ALLOWING National Basketball Association players into the Olympics could lead to a laughably one-sided competition in Barcelona this summer.
"I hope that's the case, but I don't believe it will be," says Dave Gavitt, who, as president of USA Basketball, the sport's national governing body, assumes ultimate responsibility for the United States effort. "I think we will win, and we should win," he adds, "but I do not believe that every game will be a laugher."
The biggest challenges to the Chuck Daly-coached team, he suspects, could come from Lithuania and Croatia, whose players led the Soviet and Yugoslav squads to the 1988 gold and silver medals, respectively (the US won the bronze).
A quality opponent might benefit from greater familiarity with international rules, the three-point shooting line, and a shorter game (40 minutes vs. 48 minutes for an NBA game).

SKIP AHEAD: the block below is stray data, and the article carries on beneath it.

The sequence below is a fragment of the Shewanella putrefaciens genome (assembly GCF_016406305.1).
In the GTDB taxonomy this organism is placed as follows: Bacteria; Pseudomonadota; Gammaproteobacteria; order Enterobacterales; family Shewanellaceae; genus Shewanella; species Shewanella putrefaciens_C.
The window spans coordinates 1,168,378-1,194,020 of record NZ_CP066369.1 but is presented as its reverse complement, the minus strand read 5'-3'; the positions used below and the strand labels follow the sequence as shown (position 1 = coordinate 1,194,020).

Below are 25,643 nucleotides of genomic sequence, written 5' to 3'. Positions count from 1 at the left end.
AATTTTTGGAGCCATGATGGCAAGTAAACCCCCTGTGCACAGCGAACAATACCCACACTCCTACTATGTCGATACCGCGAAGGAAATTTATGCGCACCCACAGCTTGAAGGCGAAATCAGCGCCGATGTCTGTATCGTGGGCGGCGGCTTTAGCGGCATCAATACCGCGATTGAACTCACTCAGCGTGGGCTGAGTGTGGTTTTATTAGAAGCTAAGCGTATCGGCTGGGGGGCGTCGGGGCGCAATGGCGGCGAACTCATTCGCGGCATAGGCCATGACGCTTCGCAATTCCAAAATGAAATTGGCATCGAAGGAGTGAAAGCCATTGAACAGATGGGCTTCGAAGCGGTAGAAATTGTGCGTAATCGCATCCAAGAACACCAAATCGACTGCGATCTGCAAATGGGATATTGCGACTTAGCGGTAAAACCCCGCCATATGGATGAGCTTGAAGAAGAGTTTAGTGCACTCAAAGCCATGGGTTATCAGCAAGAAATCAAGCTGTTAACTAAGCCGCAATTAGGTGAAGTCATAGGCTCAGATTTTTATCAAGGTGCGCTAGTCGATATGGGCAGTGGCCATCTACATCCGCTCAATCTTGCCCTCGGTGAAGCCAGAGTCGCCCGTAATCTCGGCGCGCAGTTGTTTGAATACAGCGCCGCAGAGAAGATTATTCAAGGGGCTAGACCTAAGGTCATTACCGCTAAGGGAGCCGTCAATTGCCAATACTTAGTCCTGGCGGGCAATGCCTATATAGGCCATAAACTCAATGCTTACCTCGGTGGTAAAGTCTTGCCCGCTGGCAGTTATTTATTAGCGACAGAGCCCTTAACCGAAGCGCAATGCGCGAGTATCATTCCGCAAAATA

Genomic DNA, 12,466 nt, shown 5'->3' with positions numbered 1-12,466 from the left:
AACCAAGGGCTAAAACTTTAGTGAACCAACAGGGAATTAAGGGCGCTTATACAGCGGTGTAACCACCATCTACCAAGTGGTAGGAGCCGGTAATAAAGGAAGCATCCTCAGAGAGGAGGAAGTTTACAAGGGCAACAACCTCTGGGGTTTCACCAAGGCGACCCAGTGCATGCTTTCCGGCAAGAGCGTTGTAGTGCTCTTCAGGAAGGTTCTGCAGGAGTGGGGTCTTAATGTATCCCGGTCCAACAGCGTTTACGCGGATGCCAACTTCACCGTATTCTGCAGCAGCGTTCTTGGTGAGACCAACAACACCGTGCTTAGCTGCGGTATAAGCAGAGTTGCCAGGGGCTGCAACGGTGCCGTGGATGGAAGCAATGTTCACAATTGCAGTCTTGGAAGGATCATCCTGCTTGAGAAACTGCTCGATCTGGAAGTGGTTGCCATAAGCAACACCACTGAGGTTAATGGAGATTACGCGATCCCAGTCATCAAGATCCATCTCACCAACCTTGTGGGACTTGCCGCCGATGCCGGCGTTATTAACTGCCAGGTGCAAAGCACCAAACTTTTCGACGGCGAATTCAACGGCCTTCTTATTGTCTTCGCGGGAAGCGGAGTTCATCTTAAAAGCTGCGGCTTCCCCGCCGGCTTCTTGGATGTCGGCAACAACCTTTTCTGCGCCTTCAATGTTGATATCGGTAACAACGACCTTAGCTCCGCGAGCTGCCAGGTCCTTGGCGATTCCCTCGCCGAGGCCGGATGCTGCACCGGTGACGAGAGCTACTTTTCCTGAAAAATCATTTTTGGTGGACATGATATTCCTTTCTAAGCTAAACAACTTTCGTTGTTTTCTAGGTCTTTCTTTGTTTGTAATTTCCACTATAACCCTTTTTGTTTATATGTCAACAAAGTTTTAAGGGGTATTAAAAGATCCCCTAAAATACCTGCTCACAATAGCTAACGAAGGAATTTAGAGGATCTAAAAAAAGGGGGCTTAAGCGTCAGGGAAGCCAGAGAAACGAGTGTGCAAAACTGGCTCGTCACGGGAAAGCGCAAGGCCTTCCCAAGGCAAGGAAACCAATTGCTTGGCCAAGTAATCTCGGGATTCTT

The pace could be slowed down a bit, too, given a 30-second shooting clock instead of the 24-second NBA model. "A team can bleed the game out a little bit and play a closer game that way," said the basketball boss in the Boston Celtics offices, where he presides as senior executive vice president.
Mr. Gavitt, a lifelong New Englander, gained national prominence as a coach and administrator at Providence (R.I.) College and was the founding father and first commissioner of the highly successful Big East Conference.
In 1980 he was coach of the US men's Olympic team, which stayed home after President Carter's decision to boycott the Moscow Games.
One might assume the US pushed to get pro players in the Olympics, but Gavitt says he cast the US vote against such a measure at an international basketball congress in 1982. The impetus for "opening the doors to let everyone play," he adds, came from the sport's world governing body, the 179-member Fration Internationale de Basketball (FIBA). The initiative was passed in 1989 as a means of ending what Gavitt calls the "hypocrisy" of allowing million-dollar pros from European leagues to compete, but not US pros.